Spreading hope for those with mental illness


Publisher’s note: This is one of several stories about mental health issues in the Lake Tahoe Basin that will be running through October.

By Kathryn Reed

Recovery is possible. That is the overriding message from parents of a mentally ill son.

Jeanne Nelson cried in the shower every day for a year grieving for the loss of the life her son could have had, she struggled with guilt for not knowing sooner and therefore not getting him help sooner.

Mental-ILLNESS-LOGO “I wonder if he had gotten help sooner, if his cognition would be higher,” she said.

Nelson and her husband, Alan, are the NAMI – National Alliance on Mental Illness – representatives on the South Shore.

Their son is doing fine; lives on his own, has a job. He’s on medication, with long lasting injectables his solution. It’s just not the life he had dreamed about. Adjusting expectations – that’s another thing everyone in the family has had to do.

The couple spoke April 13 at Temple Bat Yam in South Lake Tahoe about what they have learned and now what they have to offer others. There was a time when they didn’t believe their son had any hope for a normal life. That is why they are quick to share that things can get better – for everyone.

NAMI started in 1979 in New York with two moms with grown children who had mental issues. The grass-roots movement has expanded to every state.

One of the big issues with any mental condition is the stigma. NAMI is helping to break down those barriers. The hope is one day mental issues will be talked about the same way physical conditions are. After all, the brain is an organ just like the heart and no one winces at discussing heart issues.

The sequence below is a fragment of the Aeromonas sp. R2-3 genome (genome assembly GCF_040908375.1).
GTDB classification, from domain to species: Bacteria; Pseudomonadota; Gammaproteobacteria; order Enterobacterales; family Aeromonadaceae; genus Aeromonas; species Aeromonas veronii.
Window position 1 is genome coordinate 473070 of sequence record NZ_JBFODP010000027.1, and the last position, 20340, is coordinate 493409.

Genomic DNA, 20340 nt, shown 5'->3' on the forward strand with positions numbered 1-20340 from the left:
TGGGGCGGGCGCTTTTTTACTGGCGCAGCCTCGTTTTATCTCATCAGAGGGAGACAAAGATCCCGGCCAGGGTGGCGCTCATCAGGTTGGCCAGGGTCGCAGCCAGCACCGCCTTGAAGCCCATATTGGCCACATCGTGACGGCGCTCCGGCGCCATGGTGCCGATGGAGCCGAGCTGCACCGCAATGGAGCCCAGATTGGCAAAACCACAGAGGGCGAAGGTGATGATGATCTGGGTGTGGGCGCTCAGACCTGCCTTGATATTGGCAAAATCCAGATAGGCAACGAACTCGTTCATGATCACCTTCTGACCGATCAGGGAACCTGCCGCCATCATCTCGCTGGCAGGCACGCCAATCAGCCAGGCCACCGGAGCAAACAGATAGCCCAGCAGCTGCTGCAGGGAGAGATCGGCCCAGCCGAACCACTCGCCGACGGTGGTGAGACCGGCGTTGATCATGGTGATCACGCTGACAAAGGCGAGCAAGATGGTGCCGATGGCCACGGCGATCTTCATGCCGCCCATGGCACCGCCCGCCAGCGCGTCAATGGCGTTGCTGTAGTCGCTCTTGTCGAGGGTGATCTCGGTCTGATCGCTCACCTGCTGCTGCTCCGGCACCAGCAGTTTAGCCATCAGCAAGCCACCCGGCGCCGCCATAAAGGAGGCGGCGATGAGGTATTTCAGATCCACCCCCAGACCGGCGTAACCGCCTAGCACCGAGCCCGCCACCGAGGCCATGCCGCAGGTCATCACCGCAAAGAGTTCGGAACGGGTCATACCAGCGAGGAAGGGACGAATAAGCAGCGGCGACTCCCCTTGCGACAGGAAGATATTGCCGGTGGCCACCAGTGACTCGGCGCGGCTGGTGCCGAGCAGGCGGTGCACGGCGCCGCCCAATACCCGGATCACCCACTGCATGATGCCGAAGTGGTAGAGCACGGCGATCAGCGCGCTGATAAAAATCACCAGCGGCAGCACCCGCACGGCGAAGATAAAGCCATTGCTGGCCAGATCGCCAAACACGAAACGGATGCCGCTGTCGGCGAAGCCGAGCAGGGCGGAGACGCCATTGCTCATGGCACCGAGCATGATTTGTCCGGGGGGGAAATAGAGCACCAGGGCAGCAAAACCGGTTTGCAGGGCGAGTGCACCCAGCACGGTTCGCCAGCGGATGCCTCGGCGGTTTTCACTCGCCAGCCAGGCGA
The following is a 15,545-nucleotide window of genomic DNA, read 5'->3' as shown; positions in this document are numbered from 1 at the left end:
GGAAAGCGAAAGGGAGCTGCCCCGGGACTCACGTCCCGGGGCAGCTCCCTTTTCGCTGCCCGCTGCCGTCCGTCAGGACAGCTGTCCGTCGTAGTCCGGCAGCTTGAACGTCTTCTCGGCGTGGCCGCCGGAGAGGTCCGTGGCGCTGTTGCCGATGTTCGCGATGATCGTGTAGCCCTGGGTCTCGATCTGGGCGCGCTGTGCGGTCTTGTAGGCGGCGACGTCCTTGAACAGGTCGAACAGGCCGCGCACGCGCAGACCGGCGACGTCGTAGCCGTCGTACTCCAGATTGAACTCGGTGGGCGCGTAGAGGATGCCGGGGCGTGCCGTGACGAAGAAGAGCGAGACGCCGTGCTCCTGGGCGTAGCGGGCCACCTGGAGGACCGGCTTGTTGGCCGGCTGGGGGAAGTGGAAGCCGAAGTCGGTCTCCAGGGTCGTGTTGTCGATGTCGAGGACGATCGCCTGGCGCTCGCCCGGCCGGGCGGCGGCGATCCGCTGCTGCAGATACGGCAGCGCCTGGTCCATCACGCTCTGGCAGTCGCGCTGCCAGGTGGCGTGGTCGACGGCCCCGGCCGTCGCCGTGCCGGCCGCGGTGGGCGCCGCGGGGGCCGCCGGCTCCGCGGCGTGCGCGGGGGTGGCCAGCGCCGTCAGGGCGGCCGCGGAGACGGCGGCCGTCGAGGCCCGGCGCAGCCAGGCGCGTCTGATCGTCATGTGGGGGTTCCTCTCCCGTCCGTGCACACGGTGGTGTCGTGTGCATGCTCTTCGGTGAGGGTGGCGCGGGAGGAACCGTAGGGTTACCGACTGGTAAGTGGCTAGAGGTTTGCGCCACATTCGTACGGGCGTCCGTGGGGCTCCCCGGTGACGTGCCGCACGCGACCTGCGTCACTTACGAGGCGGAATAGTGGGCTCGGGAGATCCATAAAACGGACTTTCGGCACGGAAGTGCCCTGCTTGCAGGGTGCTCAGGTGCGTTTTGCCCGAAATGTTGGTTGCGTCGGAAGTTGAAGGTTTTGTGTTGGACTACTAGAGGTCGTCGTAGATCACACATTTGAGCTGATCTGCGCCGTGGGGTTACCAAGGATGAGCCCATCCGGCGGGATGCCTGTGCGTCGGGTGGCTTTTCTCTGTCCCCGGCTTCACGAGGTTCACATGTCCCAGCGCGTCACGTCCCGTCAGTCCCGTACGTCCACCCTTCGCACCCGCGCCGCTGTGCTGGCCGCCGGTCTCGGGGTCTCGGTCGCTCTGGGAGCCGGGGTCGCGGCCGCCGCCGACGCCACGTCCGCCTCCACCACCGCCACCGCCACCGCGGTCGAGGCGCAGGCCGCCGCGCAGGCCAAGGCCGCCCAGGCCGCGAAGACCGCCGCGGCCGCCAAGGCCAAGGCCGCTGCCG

“Telling someone to snap out of it is like telling someone who is deaf to listen harder,” Jeanne Nelson said.

Considering 20 percent of the population is living with a mental health condition, the topic is relevant. One problem, though, according to Jeanne Nelson, is that on average the delay in getting treatment is eight to 10 years after symptoms first arise.

Signs to look for include excessive worrying or fear, mood swings, a high-degree of sadness, confused thinking, avoiding social interaction, cutting and change in sleep patterns.

Types of brain disorders include depression, bipolar, schizophrenia, obsessive compulsive disorder, anxiety, posttraumatic stress disorder, and eating disorders.

It’s also good to know one’s family history because mental illness can be hereditary.


Jeanne Nelson on April 13 talks about mental illness. Photo/LTN

Even after a diagnosis it can still be difficult to get help. Psychiatrists are in short supply throughout the country. In-patient treatment programs – especially in rural areas like Lake Tahoe – don’t exist.

Many who are in jail are there with some sort of mental illness. Help for them varies from facility to facility. Substance abuse and mental health often go hand-in-hand.

Jeanne Nelson said there is a tremendous difference between what happens in California and Nevada.